A dummy’s guide to the Dutch coalition government 

Wilders under a sign: "with friends you'll never forget" Photo: S Boztas

In case you haven’t done your citizenship exams, don’t speak B1 level Dutch and haven’t been in the country for 10 years (all pertinent this week) Dutch News would like to introduce you to the key points, players and problems.

On Thursday morning, four parties announced that they have agreed to form a new right-wing, coalition government. For the first time, this contains controversial politician Geert Wilders, whose Partij voor de Vrijheid (PVV) – Party for Freedom – is the largest party in parliament.

What is a Dutch coalition government actually?

The Dutch system has two levels, a parliament and a senate. Confusingly, in Dutch, they are called the second chamber (Tweede Kamer), parliament, and first chamber (Eerste Kamer). The second chamber, parliament, takes the larger role in law making.

There was a parliamentary general election last November. After a last-minute swing, Geert Wilders surprised everyone in the Netherlands – including himself – by winning 37 of the 150 available seats. This result, a quarter of parliament, is the largest score ever for a party generally described as far right.

In order to run a government, parties need to form a parliamentary coalition with at least 76 seats. The largest party takes the lead in having the first try. This week’s accord was the result of six months of negotiation.

Who are the parties in the coalition?

The four parties in the coalition are: the PVV, led by Geert Wilders. Wilders is the longest-serving MP in the Netherlands. He is known for his anti-Islam, anti-immigrant, populist rhetoric and has a criminal record for insulting Dutch Moroccan people. His name is pronounced “Geert Vilders” with a hard Dutch g.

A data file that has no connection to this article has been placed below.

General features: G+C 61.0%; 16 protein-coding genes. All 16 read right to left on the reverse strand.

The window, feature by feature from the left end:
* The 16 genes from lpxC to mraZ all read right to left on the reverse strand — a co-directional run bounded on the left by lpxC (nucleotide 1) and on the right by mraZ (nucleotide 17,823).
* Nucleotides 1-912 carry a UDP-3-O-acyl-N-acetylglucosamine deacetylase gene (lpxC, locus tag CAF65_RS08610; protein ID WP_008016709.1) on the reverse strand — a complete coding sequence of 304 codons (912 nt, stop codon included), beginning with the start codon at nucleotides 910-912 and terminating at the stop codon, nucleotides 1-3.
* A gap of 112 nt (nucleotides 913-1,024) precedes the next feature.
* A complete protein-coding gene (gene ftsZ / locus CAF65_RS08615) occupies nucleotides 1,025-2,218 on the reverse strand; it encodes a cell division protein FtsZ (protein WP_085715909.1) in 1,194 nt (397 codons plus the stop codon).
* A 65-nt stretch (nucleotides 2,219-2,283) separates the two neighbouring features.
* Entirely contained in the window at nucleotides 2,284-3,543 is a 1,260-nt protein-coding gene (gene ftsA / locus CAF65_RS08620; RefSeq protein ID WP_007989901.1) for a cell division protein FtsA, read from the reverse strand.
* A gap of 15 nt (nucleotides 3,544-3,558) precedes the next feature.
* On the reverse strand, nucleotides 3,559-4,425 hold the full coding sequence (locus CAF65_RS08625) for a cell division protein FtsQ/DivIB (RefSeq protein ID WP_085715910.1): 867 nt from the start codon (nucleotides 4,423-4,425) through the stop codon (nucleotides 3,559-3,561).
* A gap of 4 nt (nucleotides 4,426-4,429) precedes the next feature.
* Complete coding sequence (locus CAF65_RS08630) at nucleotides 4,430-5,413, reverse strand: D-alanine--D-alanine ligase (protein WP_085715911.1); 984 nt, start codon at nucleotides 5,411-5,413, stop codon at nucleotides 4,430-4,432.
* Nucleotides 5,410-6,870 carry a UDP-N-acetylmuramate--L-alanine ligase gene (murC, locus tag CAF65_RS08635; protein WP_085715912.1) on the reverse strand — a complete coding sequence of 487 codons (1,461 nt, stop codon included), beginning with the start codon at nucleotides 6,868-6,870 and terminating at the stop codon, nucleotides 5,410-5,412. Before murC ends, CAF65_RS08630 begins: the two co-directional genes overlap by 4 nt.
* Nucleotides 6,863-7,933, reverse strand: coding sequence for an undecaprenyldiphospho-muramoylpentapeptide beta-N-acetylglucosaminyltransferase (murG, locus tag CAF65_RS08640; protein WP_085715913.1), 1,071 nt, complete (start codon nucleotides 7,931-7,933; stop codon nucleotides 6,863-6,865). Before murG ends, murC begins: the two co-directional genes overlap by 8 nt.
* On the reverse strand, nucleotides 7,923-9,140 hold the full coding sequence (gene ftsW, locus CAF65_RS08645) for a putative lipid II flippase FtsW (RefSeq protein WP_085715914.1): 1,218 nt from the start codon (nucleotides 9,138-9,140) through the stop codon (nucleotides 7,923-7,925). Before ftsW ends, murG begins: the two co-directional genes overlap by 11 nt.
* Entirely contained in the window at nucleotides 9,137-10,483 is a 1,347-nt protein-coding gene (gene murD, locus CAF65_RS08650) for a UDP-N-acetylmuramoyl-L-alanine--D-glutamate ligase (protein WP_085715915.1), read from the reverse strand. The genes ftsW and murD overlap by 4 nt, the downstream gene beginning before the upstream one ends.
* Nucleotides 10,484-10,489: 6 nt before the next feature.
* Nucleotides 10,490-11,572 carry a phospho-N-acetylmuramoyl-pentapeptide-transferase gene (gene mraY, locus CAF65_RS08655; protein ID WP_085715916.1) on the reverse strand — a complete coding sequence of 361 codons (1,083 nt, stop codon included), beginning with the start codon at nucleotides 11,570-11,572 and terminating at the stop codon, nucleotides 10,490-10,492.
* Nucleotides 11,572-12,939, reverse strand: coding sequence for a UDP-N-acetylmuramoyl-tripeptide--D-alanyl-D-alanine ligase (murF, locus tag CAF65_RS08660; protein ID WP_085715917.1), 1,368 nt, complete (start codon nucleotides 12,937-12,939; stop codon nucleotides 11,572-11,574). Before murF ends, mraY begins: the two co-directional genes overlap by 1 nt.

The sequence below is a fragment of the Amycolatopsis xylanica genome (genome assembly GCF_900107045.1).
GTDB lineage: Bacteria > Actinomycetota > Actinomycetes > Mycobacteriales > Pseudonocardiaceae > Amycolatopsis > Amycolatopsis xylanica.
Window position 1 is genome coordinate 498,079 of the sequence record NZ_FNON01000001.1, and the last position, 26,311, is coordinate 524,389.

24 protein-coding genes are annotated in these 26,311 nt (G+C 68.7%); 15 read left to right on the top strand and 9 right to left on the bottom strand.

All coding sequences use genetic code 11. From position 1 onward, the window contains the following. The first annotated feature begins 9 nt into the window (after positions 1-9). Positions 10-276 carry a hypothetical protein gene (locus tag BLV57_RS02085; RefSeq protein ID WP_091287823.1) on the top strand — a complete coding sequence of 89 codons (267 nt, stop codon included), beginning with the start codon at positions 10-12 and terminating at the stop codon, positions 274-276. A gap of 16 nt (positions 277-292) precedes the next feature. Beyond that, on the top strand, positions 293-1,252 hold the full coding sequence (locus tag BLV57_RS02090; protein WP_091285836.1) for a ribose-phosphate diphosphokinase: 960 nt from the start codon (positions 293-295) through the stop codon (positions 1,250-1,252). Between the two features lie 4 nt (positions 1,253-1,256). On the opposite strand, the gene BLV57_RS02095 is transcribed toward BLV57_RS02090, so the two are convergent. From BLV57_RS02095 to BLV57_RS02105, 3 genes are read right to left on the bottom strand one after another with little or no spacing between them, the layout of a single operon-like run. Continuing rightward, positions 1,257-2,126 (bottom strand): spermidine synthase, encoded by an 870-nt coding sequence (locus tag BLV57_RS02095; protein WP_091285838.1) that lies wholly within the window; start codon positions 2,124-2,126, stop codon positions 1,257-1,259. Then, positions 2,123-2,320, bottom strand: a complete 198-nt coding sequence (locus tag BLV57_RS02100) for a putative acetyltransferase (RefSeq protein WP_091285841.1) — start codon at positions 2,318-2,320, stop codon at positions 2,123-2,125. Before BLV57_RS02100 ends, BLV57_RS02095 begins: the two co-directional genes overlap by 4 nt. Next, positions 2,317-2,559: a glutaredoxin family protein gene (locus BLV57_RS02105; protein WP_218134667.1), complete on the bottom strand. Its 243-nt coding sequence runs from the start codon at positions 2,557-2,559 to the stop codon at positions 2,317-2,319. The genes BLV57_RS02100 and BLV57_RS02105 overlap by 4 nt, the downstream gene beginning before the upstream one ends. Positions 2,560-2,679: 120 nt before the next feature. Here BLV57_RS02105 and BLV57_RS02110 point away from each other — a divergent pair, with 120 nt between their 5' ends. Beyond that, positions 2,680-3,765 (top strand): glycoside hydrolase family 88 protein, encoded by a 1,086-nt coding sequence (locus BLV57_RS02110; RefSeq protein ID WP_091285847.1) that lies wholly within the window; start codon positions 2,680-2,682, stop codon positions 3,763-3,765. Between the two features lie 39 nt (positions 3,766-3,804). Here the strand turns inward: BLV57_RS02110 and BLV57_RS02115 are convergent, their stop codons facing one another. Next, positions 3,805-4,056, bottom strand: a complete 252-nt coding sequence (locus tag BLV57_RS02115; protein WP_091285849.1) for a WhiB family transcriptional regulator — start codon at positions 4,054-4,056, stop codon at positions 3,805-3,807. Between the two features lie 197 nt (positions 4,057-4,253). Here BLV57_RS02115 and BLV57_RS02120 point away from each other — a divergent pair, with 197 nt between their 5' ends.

Second-largest party is the People’s Party for Freedom and Democracy, or the VVD. This is the party of departing prime minister Mark Rutte. The centre-right party is currently led by Dilan Yeşilgöz-Zegerius and has 24 seats in parliament. The Turkish part of her name is pronounced: “Dil-un Yeah-shill-geuz” and Ze-ge-ri-us has a hard Dutch g.

The third party is the New Social Contract (Nieuw Sociaal Contract, NSC). This party won 20 seats and was started last year by popular former Christian Democrat MP Pieter Omtzigt, a veteran backbencher known for campaigning against injustice. Like the other partners, his name has that tricky g.

Last is the Boer-Burger Beweging (BBB) or Farmer-Citizen Movement, a right-wing agrarian party that is sceptical about environmental protection measures and won seven seats. Leader Caroline van der Plas (“Plus”), who is half Irish, has the simplest name.The PVV, NSC and BBB can all be characterised as parties of protest.

Protest? Isn’t the Netherlands rich and happy?

Although the Netherlands scores well on international comparisons for happiness, low apparent corruption and relatively small differences between rich and poor, the country is going through a difficult period.

Corona lockdowns were very unpopular and trust in government has been damaged by two huge, expensive scandals. For years, lucrative gas extraction in Groningen province continued although the earthquakes it caused made thousands of homes unsafe.